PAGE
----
Cheap Trick went to Capitol Hill on Oct. 3 in an effort to increase regulations on temporary stages after the band encountered a near death experience at the Cisco Ottawa Bluesfest in Ontario this summer.

Guitarist Rick Nielsen and band manager Dave Frey spoke out for the band, urging lawmakers to consider new legislation. Their goal is to convince legislators that a standard certification process needs to be in place similar to the ones that elevators or ferris wheels at a carnival require.

Cheap Trick barely escaped tragedy while playing the Bluesfest when the roof collapsed on the main stage during their set on July 17. Thousands of people were in attendance, people were injured (including Cheap Trick’s driver) and the band's equipment was destroyed but thankfully no one was killed. The incident was one of several recent concert tragedies that have artists and fans alike searching for solutions.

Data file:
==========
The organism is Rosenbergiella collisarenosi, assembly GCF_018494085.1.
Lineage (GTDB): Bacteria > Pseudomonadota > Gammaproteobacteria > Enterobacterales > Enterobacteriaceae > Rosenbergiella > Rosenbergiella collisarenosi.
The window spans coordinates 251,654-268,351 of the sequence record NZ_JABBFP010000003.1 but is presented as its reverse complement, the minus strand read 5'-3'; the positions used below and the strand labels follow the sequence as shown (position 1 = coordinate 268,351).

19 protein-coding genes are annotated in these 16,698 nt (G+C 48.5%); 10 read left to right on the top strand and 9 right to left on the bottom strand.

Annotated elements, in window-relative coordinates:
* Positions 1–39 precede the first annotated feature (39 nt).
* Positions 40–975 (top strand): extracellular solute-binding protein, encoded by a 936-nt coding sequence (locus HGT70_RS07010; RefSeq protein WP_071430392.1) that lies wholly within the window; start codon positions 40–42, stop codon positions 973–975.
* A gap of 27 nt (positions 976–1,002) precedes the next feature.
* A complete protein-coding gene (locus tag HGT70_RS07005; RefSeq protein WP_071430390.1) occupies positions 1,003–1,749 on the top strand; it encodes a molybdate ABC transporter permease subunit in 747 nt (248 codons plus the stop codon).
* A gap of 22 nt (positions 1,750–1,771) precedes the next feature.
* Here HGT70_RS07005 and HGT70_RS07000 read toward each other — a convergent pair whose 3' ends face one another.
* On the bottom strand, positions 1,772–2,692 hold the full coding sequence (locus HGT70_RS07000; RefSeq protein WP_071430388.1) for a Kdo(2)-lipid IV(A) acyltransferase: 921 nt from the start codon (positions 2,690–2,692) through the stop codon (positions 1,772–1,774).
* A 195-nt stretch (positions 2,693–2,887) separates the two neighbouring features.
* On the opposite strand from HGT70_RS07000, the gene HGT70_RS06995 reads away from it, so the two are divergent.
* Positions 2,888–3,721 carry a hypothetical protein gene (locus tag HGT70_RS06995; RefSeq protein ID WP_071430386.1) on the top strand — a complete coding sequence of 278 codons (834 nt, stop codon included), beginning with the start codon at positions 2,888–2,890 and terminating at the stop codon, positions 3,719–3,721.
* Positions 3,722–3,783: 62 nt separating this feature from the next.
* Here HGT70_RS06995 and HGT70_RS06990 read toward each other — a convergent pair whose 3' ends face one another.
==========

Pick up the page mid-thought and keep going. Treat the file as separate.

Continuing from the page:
When the 50-ton roof crashed down on the temporary stage Nielson ran to the front. "I felt like I was in a Buster Keaton movie where the building falls down on him," Nielson said Monday in an unexpectedly dramatic Future of Music Summit panel with the band's manager, Dave Frey. "I ran forward looking for the equivalent of daylight" as the blackness descended, reported the Chicago Tribune.

According to a posting on the band's official website, Cheap Trick wants the bands, crews and fans to be protected from this sort of disaster happening again. Though weather likely contributed to the incident, Cheap Trick expect answers and plan to press forward for a full accounting of what happened. They promise that going to Capitol Hill is the first of many steps to follow in ensuring that proper safety measures are taken at future concerts.

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